Seating himself by the bedside, the good man said, a little pompously, "To-morrow, at five o'clock, Rico will start, my son."

Mrs. Menotti entered as he was speaking, and it was with some difficulty that the priest could quiet her enough to get a chance to tell his story in a consecutive way, and to make himself understood; and all the time he was speaking, Silvio's eyes were fixed upon his face like a little sparrow-hawk.

He had come directly from Bergamo, where he had passed two days. He had made all the necessary arrangements with a horse-trader,--a friend of his who had been travelling, for thirty years or more, every autumn, and knew the way over the mountains that Rico must take. He knew, also, how the journey could be made without leaving the coach, or sleeping by the way. He was going there himself, and would take Rico under his charge, if the lad would go to Bergamo by the early train. The man knew all the drivers and conductors, also; and would arrange for his and his companion's return, and recommend them so well that there would be no trouble or danger.

The Father was convinced that there was no hindrance to Rico's going in perfect safety, and gave his blessing to the undertaking.

As he stood by the garden-hedge, after saying good-by to Silvio, Mrs. Menotti, who had accompanied him thus far, detained him for a moment, to ask again, full of sudden anxiety, "Oh, there will not be any danger to his life, I hope? Nor that he may lose his way, and go wandering about in the mountains? You do not think that possible, do you, Father?" But the good man quieted her fears; and she returned to the house, thinking of what there remained to do for Rico, who entered the garden at this moment, and was greeted by such a startling cry of joy from Silvio, that he reached the bedside in three leaps to find out what it all meant.

"What is the matter? What ails you?" Rico kept asking; and Silvio repeated, "I will tell you, I will tell you!" until, in real anxiety, his mother came to his aid. Soon, however, she left the boys to enjoy their happiness together; and went about her business, which she thought very important. She fetched a portmanteau, and placed a huge piece of smoked meat first of all at the bottom, then a half loaf of bread, a big parcel of preserved plums and figs, and a bottle of wine, carefully wrapped in a cloth. Then came the clothes,--two shirts and a pair of shoes, two pair of stockings, and pocket-handkerchiefs; for it seemed always to Mrs. Menotti as if Rico were going to the farthermost part of the world; and she only now fully realized how dearly she loved the lad, for she felt that she could not get on without him.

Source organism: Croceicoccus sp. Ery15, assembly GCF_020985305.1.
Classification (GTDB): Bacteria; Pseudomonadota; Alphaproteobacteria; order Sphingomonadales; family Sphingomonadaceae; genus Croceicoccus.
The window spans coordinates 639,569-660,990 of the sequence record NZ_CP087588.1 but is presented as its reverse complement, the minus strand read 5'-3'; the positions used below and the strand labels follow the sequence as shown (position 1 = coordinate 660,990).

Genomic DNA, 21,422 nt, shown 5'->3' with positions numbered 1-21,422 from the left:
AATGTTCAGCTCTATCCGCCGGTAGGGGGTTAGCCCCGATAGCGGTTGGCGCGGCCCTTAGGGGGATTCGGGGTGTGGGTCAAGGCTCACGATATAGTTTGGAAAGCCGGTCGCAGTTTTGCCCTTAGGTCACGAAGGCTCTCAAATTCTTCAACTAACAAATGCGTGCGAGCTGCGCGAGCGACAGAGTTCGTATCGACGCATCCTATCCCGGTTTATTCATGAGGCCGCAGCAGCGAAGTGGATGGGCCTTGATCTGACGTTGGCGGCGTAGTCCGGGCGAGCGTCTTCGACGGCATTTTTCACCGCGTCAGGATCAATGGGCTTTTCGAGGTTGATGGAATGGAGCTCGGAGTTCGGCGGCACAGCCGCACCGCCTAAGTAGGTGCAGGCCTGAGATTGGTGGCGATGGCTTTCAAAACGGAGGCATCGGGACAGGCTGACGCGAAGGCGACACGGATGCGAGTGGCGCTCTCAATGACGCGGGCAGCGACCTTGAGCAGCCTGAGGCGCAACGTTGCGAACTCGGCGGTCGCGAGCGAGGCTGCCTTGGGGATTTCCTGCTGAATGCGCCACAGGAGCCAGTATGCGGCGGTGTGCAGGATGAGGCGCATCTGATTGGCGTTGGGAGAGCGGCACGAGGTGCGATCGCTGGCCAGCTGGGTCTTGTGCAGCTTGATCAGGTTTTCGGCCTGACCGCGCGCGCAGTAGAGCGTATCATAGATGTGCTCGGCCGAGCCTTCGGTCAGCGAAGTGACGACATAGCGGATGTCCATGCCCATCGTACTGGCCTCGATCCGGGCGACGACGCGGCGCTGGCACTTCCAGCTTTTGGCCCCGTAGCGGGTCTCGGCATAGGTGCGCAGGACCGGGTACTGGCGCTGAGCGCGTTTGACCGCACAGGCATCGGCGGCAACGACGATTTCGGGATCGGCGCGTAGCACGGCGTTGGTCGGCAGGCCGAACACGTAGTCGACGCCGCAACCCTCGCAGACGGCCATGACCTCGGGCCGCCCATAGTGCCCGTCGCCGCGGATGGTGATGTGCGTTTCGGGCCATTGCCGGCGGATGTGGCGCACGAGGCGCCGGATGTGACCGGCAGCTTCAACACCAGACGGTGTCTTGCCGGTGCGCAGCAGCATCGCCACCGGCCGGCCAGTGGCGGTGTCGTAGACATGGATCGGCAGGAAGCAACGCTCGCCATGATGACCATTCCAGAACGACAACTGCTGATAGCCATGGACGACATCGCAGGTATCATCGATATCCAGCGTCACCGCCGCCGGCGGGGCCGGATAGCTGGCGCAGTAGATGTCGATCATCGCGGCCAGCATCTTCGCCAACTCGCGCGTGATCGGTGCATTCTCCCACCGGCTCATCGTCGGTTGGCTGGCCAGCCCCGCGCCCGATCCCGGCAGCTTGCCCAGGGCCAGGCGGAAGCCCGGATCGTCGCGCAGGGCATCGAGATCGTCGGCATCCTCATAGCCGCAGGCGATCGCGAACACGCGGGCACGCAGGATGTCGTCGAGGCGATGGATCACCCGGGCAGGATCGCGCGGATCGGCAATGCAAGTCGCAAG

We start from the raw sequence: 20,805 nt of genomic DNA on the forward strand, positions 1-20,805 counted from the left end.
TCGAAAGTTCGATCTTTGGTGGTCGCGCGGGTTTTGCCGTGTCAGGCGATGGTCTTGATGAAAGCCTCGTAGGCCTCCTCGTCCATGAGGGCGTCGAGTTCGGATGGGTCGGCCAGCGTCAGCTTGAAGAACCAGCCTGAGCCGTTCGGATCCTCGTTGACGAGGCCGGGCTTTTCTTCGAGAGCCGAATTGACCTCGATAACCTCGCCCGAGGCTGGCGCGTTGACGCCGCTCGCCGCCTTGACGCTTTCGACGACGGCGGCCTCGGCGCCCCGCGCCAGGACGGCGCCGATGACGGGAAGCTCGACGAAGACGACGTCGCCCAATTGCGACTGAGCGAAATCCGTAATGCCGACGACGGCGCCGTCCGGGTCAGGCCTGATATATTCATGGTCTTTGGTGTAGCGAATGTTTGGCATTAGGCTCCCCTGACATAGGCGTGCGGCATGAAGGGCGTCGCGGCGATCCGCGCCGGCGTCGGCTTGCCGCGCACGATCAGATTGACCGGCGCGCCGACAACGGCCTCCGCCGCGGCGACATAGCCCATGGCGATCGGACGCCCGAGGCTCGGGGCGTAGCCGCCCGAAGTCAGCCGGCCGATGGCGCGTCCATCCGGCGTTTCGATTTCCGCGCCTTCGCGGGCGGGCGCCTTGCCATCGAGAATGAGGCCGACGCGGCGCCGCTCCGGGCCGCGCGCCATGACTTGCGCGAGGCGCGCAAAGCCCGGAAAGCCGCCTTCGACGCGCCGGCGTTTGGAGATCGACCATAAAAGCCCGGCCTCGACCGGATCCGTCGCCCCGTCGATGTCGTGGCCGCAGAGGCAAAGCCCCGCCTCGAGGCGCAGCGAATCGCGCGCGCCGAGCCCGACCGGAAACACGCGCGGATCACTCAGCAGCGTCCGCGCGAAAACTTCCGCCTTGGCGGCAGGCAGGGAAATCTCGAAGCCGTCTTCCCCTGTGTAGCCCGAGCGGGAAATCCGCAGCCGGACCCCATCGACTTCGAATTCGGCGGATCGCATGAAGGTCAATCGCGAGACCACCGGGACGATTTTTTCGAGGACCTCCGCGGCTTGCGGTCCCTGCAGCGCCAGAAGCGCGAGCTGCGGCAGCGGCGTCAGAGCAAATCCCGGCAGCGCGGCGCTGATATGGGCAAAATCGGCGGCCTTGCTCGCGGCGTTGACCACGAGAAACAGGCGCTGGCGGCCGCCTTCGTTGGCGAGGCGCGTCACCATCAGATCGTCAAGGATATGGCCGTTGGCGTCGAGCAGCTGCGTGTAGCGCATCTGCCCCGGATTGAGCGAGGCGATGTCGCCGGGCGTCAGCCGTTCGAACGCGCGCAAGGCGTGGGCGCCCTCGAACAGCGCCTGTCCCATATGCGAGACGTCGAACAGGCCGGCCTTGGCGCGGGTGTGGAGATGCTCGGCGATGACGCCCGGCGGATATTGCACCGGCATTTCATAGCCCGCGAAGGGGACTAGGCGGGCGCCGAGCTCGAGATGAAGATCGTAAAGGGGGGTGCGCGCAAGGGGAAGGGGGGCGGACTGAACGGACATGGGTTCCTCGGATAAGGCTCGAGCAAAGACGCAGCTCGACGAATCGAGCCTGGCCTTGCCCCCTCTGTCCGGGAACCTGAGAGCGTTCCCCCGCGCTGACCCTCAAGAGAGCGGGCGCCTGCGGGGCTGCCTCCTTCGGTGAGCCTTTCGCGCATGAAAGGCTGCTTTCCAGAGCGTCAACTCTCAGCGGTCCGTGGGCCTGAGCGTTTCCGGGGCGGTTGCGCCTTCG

All the while, as she was packing, she would pause, sit down, and say to herself, anxiously, "Oh, I do hope there will not be an accident!"

Presently she brought the portmanteau down-stairs, and counselled Rico to go at once and explain to the landlady how every thing had happened; and to ask if she would allow him to go, and not oppose it; and afterwards Rico was to carry the portmanteau to the station.

The boy was in the greatest surprise over his portmanteau. He obeyed in silence, as usual, however, and went to the landlady. He explained to her that he was going back to the mountains to bring Stineli back with him, and that the priest had arranged it so that he was to start on the following morning at five o'clock.

It produced a feeling of respect at once in the mind of the landlady when she found that the priest was at the head of the business. But she naturally wished to know who this Stineli might be, and what the idea was in fetching her; for she hoped it might be on her account.

She only found out that Stineli was a girl whose name was Stineli, and that she was coming to Mrs. Menotti. So she let the thing go; for she would not interfere, for the world, with that lady's wishes. She was only too glad that Rico had been left to her for so long. She took it for granted that Stineli was Rico's sister, only that he had not said so, because he never did say any thing about his family.

So she told all the guests in the inn that evening that Rico was going to bring his sister down to Peschiera, because he had found out how well they all lived there.

In order to show how highly she held the lad in respect, she had a big basket brought down from the attic, and filled it with sausages and cheese, and slices of bread, and eggs, saying,--

"You must not get hungry on the way; and what is left over, you can eat while you are there. It will not be too much; and coming back, you will need something too. You are certainly coming back, Rico, are you not?"

"Certainly," replied the lad. "In eight days I shall be back again."

In Mrs. Menotti's hands he placed his beloved fiddle, for he would not have trusted it to any one else; and then he took his leave for eight days, for he could easily be back again in that time, if every thing went well.